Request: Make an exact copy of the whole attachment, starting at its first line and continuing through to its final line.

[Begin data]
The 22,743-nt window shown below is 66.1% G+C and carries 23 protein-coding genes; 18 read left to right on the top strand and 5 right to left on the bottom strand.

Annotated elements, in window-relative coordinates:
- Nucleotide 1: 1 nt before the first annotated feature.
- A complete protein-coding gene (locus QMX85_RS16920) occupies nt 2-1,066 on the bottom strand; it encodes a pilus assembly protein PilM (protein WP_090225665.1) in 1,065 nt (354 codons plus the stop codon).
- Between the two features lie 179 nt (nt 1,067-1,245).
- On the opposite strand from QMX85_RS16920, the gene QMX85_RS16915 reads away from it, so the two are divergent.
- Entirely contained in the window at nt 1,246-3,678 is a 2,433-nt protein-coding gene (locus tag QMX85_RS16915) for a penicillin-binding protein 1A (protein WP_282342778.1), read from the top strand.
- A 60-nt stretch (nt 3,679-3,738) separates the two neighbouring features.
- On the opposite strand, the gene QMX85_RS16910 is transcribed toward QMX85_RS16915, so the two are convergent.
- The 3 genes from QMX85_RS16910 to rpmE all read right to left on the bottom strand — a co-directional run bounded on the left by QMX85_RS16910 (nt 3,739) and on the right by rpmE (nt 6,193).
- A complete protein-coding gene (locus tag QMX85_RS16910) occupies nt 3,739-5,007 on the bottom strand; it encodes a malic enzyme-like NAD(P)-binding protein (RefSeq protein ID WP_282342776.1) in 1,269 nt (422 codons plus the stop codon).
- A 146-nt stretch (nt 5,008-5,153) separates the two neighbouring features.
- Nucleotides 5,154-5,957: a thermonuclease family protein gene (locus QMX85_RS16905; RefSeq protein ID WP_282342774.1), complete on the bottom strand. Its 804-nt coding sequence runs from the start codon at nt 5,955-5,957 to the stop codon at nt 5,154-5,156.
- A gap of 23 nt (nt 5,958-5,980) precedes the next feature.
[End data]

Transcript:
The 22,743-nt window shown below is 66.1% G+C and carries 23 protein-coding genes; 18 read left to right on the top strand and 5 right to left on the bottom strand.

Annotated elements, in window-relative coordinates:
- Nucleotide 1: 1 nt before the first annotated feature.
- A complete protein-coding gene (locus QMX85_RS16920) occupies nt 2-1,066 on the bottom strand; it encodes a pilus assembly protein PilM (protein WP_090225665.1) in 1,065 nt (354 codons plus the stop codon).
- Between the two features lie 179 nt (nt 1,067-1,245).
- On the opposite strand from QMX85_RS16920, the gene QMX85_RS16915 reads away from it, so the two are divergent.
- Entirely contained in the window at nt 1,246-3,678 is a 2,433-nt protein-coding gene (locus tag QMX85_RS16915) for a penicillin-binding protein 1A (protein WP_282342778.1), read from the top strand.
- A 60-nt stretch (nt 3,679-3,738) separates the two neighbouring features.
- On the opposite strand, the gene QMX85_RS16910 is transcribed toward QMX85_RS16915, so the two are convergent.
- The 3 genes from QMX85_RS16910 to rpmE all read right to left on the bottom strand — a co-directional run bounded on the left by QMX85_RS16910 (nt 3,739) and on the right by rpmE (nt 6,193).
- A complete protein-coding gene (locus tag QMX85_RS16910) occupies nt 3,739-5,007 on the bottom strand; it encodes a malic enzyme-like NAD(P)-binding protein (RefSeq protein ID WP_282342776.1) in 1,269 nt (422 codons plus the stop codon).
- A 146-nt stretch (nt 5,008-5,153) separates the two neighbouring features.
- Nucleotides 5,154-5,957: a thermonuclease family protein gene (locus QMX85_RS16905; RefSeq protein ID WP_282342774.1), complete on the bottom strand. Its 804-nt coding sequence runs from the start codon at nt 5,955-5,957 to the stop codon at nt 5,154-5,156.
- A gap of 23 nt (nt 5,958-5,980) precedes the next feature.